September 19, 2019

Coalitions in Action — Page Alliance for Community Action Program Sees Success with Sticker Shock Campaign

“Page Alliance for Community Action Program (PACA) serves Page County, Virginia,” said the coalition’s Director Megan Gordon. “We are made up of four towns: Shenandoah, Stanley, Luray and Rileyville. We’re a rural community nestled in the Shenandoah Valley, most known for the Luray Caverns, scenic views and abundance of cabins. We have a population of around 24,000 people, and our coalition was formed in 2006.” 

“Our coalition is facing many of the same issues that other rural communities face,” said Gordon. “We are working every day to reduce underage drinking. Youth tobacco use in the form of smokeless tobacco and vaping are also both target areas for our coalition, and we continue to focus on opioid use prevention strategies.”  

“We are most proud of our sticker shock campaigns led by the coalition’s youth in conjunction with compliance checks for alcohol and tobacco and party patrols led by our sheriff’s department,” said Gordon. “We determined a need to decrease retail availability of tobacco products along with social availability of alcohol to youth. Through surveys and focus groups youth reported alcohol was being provided by older friends, siblings and other family members and tobacco products were easy to purchase. The sticker shock campaign is used to raise awareness for our youth, community and retailers that purchasing alcohol for minors is illegal and can result in fines and/or jail time. PACA’s youth, along with an adult supervisor, visit participating retailers to place stickers on multipack containers of alcohol. Prior to the youth visiting the stores, an officer from the sheriff’s department and the coalition director visited the stores to talk to them about the campaign and the importance of checking IDs. The sticker shock campaigns are run during times of the year when youth alcohol consumption may be higher, including homecoming, prom, graduation, back to school and the start of summer. During that time the sheriff’s office also conducts increased party patrols to ensure social hosting isn’t occurring. Compliance checks for tobacco and alcohol are conducted quarterly to ensure retailers are not selling those products to youth.”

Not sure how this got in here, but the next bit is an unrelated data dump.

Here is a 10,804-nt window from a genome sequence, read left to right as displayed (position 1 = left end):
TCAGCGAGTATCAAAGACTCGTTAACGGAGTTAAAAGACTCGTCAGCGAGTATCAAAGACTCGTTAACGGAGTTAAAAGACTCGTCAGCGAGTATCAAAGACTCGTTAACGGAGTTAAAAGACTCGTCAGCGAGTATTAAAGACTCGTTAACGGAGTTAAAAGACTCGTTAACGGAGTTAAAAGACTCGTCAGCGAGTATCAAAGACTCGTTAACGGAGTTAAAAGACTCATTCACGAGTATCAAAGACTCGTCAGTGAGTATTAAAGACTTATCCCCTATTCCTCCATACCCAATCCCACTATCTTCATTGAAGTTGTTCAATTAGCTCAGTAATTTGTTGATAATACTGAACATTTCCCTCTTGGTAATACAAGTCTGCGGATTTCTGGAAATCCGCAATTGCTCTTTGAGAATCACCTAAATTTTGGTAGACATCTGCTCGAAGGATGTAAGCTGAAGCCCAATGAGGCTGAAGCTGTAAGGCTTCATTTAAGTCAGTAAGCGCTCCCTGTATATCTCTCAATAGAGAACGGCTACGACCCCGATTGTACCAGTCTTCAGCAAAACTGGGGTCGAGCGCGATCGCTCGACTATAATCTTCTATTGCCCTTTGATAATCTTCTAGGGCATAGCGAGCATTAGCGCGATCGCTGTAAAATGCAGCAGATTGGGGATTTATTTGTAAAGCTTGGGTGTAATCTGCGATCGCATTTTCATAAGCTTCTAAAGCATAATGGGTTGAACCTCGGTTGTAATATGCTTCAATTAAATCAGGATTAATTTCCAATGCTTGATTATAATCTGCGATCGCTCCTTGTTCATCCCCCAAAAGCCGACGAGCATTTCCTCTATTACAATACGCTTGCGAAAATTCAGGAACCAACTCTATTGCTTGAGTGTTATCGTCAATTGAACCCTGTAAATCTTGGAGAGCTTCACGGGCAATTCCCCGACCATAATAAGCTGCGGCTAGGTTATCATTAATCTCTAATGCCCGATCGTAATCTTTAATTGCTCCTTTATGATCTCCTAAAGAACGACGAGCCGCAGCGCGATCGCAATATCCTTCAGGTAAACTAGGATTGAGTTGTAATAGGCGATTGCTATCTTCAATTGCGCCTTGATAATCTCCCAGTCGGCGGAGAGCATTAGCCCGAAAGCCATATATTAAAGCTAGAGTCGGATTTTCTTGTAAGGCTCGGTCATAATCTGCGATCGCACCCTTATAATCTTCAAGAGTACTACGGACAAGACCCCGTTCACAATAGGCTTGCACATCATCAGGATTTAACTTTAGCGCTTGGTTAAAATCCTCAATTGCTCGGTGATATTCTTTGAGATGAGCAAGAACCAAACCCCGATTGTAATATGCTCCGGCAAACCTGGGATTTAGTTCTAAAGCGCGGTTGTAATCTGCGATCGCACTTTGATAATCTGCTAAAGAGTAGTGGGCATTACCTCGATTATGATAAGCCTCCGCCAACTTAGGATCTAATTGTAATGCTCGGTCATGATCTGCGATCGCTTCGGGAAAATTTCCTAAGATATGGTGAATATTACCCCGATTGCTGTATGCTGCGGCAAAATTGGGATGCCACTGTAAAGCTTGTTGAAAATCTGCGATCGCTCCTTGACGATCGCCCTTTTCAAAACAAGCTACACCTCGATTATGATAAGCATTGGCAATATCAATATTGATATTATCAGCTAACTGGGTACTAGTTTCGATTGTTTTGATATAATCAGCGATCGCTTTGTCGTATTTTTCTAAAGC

“We have seen an increase in the number of retailers passing compliance checks, due in large part to the continued education and presence in their stores,” said Gordon. “Our most recent check for tobacco resulted in a 100% pass rate and our most recent check for alcohol resulted in a 93% pass rate. Youth reporting ease of availability of both tobacco and alcohol products has decreased significantly since the start of the campaigns.” 

“It is important to continue to have conversations with retailers,” said Gordon. “Their staff turnover rate is high and ownership of the establishments changes frequently. We have found that we made significant improvement when we increased the frequency of our campaigns. It is also important to involve your youth as much as possible in all aspects of the campaigns.” 

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